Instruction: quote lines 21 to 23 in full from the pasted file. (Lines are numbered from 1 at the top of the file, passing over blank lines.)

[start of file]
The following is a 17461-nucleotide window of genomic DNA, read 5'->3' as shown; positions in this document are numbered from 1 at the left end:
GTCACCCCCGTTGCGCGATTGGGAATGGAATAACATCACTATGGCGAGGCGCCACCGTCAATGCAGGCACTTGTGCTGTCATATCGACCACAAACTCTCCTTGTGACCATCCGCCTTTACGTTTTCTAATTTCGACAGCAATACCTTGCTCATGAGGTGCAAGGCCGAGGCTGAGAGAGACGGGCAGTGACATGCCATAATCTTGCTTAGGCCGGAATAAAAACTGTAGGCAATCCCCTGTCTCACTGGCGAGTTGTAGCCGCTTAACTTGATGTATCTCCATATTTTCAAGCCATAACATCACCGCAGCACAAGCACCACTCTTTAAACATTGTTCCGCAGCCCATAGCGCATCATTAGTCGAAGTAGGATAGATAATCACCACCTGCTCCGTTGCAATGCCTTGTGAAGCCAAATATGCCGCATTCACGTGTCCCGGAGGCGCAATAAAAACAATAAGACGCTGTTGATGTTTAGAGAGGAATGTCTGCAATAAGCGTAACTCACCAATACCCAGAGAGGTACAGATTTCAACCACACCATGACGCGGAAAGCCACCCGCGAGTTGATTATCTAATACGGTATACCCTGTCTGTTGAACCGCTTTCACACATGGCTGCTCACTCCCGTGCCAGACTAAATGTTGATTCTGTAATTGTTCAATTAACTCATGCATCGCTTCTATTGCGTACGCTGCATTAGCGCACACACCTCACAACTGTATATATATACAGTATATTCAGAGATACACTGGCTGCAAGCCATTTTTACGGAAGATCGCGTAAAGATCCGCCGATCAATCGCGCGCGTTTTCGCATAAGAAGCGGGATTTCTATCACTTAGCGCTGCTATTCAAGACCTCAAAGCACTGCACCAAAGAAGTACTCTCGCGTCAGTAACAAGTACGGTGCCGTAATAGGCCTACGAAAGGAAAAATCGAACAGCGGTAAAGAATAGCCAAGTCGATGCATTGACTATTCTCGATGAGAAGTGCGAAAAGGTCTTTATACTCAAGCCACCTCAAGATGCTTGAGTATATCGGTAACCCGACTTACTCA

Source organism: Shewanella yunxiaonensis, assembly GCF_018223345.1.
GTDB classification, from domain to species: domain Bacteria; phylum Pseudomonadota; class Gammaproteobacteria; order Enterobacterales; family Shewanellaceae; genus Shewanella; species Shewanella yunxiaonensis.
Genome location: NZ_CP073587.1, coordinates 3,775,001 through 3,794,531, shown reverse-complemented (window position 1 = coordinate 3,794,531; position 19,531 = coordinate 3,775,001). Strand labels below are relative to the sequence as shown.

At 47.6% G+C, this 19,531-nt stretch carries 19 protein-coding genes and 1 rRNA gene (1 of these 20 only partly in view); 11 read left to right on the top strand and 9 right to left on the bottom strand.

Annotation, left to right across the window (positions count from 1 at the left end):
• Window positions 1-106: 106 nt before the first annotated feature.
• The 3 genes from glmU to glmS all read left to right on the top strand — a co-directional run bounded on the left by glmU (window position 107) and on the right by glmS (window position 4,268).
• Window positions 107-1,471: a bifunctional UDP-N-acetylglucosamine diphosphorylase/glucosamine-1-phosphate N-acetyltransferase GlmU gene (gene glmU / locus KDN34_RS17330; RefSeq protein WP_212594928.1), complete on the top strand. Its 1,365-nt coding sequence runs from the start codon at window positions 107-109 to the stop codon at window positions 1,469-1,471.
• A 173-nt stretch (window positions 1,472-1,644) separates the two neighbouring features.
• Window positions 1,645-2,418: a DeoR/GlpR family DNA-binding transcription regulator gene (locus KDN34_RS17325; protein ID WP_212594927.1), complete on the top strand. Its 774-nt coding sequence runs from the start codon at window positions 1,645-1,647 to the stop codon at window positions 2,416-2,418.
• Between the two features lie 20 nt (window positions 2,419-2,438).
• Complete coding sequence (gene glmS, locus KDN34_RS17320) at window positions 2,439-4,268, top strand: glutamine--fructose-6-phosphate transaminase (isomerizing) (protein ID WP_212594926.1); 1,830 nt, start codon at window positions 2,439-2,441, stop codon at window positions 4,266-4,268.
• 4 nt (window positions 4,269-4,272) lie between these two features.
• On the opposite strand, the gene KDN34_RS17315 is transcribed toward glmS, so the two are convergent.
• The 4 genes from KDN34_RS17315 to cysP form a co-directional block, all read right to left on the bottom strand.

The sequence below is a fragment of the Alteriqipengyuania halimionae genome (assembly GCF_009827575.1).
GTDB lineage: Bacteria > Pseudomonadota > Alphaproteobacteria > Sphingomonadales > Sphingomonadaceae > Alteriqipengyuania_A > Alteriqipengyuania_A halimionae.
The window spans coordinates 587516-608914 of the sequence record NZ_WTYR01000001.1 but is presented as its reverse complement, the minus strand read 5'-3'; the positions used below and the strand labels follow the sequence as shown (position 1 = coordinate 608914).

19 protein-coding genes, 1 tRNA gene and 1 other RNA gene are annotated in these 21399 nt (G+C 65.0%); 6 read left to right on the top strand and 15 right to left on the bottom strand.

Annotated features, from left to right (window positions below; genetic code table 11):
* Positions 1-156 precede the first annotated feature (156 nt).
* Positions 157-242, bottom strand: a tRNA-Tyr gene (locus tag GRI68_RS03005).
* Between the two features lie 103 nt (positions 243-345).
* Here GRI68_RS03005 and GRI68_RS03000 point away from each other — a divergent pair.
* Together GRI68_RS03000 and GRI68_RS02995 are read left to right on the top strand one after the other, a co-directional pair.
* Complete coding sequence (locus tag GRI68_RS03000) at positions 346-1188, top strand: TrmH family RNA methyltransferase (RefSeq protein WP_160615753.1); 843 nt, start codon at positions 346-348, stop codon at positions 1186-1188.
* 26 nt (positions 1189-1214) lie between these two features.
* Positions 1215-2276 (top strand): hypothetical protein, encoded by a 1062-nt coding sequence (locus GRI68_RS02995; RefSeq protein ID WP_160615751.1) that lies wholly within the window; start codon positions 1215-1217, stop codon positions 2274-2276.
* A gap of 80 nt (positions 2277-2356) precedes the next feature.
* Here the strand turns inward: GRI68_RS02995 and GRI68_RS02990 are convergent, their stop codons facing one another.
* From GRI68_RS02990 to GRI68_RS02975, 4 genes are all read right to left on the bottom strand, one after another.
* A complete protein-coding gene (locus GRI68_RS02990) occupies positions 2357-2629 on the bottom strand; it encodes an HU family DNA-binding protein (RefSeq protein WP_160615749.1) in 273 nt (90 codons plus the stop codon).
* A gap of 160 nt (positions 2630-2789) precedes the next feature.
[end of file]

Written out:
19 protein-coding genes, 1 tRNA gene and 1 other RNA gene are annotated in these 21399 nt (G+C 65.0%); 6 read left to right on the top strand and 15 right to left on the bottom strand.

Annotated features, from left to right (window positions below; genetic code table 11):
* Positions 1-156 precede the first annotated feature (156 nt).